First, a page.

For many of us, social media is an integral part of everyday life—and for many employers, a prospective hire’s online presence can be a major factor in determining employability. In addition to reading through resumes and cover letters, hiring managers are heading to Facebook, Instagram, and Twitter to gain insight into candidates’ personalities.
So how can you ensure that you’re putting your most professional foot forward on your personal feeds? We cover some of the biggest social media mistakes and give suggestions for best practices when it comes to your online presence.
How social media can hurt you
Gone are the days when you can assume recruiters and employers are only perusing your LinkedIn profile to learn more about you. If you are active online, a quick Google search can show any interested party who you are beyond your resume. And social media includes not only social networking sites like Facebook, Twitter, and Instagram, but also discussion networks like Reddit and review platforms like Yelp.
More than 50% of employers have not hired a candidate based on that person’s social media presence. The types of social media content that lead to these employers rejecting candidates might include:
- Denigrating previous employers or co-workers;
- Sharing confidential information about current or previous employers;
- Lying about qualifications or work absences;
- Poor communication skills;
- Inappropriate posts;
- Discriminatory comments;
- Criminal behavior;
- An unprofessional social media username; and
- Posting too frequently.
The biggest mistakes you may be making
Social media can be a boon if used correctly. But unfortunately, mindless usage can be damaging to your reputation and career. You need not have outright malicious intentions to make big mistakes. All it takes is a laissez-faire approach to social media to suddenly and unknowingly create obstacles for yourself.
Some of these big mistakes are:
- Frequently posting content during office hours—even if it’s during a break or lunch;
- Complaining about your work, manager, co-workers, or clients;
- Sharing details of your job offer;
- Plagiarizing content, or simply not properly attributing content you did not create;
- Using excessive profanity;
- Posting provocative content like scantily clad photos or photos showing the use of drugs or alcohol;
- Offensive comments; and
- Poor spelling and grammar.
You most likely already take extra care to ensure you’re making none of these mistakes on any professional social networks you participate in. But it’s crucial to remember that any public profiles you have—even ones you stopped using ages ago—also make up your online presence. Most people are more relaxed with their personal social media usage and that’s where the big mistakes are most likely to be.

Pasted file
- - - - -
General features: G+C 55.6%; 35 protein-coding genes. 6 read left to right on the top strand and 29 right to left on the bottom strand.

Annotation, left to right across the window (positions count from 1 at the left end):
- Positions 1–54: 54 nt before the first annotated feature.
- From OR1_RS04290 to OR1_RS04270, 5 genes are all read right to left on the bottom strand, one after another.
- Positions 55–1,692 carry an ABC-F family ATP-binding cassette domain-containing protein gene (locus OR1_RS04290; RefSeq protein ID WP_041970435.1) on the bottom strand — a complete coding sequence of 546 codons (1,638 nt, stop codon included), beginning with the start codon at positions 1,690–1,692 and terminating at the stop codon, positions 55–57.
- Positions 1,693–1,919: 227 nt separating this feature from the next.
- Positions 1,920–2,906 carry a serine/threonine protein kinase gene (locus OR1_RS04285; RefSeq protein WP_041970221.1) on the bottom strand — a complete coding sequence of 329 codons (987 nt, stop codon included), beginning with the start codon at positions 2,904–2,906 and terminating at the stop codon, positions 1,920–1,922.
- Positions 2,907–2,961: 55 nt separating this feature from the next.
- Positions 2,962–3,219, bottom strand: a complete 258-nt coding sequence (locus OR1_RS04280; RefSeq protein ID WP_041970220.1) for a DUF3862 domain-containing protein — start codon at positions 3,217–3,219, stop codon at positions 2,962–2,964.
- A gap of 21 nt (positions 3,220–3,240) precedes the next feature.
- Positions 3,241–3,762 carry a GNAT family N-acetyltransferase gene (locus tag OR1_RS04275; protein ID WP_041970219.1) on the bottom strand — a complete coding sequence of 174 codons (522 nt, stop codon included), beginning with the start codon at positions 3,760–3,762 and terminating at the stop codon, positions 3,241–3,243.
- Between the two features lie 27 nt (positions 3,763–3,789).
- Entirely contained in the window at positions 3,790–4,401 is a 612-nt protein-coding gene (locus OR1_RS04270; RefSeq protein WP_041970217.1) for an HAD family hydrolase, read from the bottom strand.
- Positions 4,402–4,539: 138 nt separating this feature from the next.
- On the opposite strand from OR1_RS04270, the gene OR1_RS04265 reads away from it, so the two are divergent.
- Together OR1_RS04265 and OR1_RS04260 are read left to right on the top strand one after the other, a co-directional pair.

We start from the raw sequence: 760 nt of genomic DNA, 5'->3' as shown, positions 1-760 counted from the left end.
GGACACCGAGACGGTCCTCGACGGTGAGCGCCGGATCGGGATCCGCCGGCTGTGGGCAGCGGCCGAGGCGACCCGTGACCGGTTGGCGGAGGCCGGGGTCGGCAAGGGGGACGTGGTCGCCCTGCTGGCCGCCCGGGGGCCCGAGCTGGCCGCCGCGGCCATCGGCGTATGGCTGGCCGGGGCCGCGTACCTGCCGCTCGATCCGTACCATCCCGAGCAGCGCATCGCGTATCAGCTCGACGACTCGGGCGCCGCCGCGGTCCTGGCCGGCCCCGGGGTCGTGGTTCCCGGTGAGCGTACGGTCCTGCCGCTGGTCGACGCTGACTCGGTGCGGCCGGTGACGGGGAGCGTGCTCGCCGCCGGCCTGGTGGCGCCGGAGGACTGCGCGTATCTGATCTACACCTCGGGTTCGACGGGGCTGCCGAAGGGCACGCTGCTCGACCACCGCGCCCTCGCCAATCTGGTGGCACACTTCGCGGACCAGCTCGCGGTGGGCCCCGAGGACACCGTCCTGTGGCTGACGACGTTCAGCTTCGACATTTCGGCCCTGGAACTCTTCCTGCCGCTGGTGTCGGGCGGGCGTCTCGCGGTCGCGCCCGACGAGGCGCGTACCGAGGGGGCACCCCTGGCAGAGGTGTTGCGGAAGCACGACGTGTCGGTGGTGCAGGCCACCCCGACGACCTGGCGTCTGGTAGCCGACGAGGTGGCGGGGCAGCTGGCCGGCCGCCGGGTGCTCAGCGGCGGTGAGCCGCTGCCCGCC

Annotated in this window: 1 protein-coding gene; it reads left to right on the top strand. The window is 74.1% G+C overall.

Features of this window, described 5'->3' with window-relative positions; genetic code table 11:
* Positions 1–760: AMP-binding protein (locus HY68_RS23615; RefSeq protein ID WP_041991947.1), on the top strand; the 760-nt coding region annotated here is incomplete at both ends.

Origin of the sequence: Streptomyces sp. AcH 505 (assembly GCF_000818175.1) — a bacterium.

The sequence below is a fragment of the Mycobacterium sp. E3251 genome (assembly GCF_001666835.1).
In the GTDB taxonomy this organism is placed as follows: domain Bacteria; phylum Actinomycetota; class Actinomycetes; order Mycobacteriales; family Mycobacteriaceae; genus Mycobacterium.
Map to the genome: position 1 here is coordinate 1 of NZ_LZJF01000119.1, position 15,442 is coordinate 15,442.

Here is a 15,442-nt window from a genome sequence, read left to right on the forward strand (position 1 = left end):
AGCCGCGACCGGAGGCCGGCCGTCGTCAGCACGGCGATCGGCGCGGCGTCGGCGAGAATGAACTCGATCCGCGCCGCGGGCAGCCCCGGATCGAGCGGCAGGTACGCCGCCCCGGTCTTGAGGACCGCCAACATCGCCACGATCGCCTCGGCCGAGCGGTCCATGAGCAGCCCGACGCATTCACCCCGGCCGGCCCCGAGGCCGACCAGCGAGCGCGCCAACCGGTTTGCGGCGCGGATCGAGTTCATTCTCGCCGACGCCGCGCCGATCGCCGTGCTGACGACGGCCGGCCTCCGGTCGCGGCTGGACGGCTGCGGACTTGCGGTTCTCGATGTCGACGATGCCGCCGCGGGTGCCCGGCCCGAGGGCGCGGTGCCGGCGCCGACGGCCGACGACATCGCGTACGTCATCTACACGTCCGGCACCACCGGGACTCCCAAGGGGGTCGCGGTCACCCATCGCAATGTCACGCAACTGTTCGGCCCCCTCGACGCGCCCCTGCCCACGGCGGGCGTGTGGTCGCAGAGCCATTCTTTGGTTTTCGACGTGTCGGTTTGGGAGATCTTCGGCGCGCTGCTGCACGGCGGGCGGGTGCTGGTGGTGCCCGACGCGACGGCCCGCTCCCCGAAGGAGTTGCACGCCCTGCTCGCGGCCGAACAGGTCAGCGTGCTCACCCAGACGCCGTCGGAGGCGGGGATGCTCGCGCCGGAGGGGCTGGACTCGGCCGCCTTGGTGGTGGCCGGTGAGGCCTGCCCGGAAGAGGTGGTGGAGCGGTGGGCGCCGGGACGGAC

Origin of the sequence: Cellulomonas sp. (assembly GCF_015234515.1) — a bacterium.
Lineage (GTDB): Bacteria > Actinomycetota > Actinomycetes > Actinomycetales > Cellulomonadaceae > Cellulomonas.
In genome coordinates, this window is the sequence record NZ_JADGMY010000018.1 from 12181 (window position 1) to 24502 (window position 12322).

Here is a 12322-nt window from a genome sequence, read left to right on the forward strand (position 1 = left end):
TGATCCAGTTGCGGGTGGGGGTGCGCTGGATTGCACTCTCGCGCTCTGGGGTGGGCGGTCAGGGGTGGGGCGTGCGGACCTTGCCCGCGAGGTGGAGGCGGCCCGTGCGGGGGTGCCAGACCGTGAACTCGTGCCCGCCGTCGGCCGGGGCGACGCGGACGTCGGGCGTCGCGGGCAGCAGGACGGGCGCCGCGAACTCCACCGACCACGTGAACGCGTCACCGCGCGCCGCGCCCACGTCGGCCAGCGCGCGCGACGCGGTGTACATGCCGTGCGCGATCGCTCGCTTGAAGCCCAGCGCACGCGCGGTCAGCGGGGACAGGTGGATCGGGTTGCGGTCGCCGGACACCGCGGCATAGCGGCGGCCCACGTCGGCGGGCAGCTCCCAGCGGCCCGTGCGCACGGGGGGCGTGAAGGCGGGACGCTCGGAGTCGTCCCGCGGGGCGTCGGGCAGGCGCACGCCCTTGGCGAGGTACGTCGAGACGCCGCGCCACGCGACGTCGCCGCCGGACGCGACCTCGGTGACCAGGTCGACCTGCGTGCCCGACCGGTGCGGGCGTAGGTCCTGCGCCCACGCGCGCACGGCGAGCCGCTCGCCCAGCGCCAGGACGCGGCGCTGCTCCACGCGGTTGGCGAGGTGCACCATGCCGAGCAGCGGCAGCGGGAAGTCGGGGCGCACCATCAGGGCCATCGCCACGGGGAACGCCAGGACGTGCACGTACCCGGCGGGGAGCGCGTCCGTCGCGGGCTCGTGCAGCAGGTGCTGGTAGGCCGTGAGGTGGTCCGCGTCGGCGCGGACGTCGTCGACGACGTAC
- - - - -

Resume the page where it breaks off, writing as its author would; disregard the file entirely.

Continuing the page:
You may be thinking that social media is a veritable minefield at this point, but these networks also have real benefits. If used correctly, they can connect you with like-minded people and keep you informed of new opportunities. Here are some best practices to consider whenever you post:
- For any non-professional social media profiles you have, consider making them private so you can control who sees your content. If you want to keep them public, be sure that your content does not contain any of the big mistakes listed above.
- Deactivate or delete old social media accounts that you no longer use.
- Double-check that your content isn’t violating any of your current employer’s policies.
- Do not share any information about your employer. If you want to post something related to your current employer, get permission to do so first.
- Post content on your free time and not during office hours.
- Proofread your content to check for grammar, punctuation, spelling, and clarity.
- Think twice before you post. If you have any doubts about what you are about to share, just don’t post it.
Keeping these best practices in mind does not mean that your online presence will become too bland. If you want to showcase your personality and expertise, you can still do so by with a professional website or with public social media profiles that have a clear purpose (e.g. showcasing your photography skills, sharing your written work, talking about a cause you support).
Whatever your current online presence is, it can only help to audit yourself. Look at your posted content and ask yourself if you would want a current or potential employer to see it. This requires you to look at your presence more critically, but it also trains you to be more strategic with what and how you post social media content going forward.
How do you balance your online presence with your professional image? Tweet at us to let us know.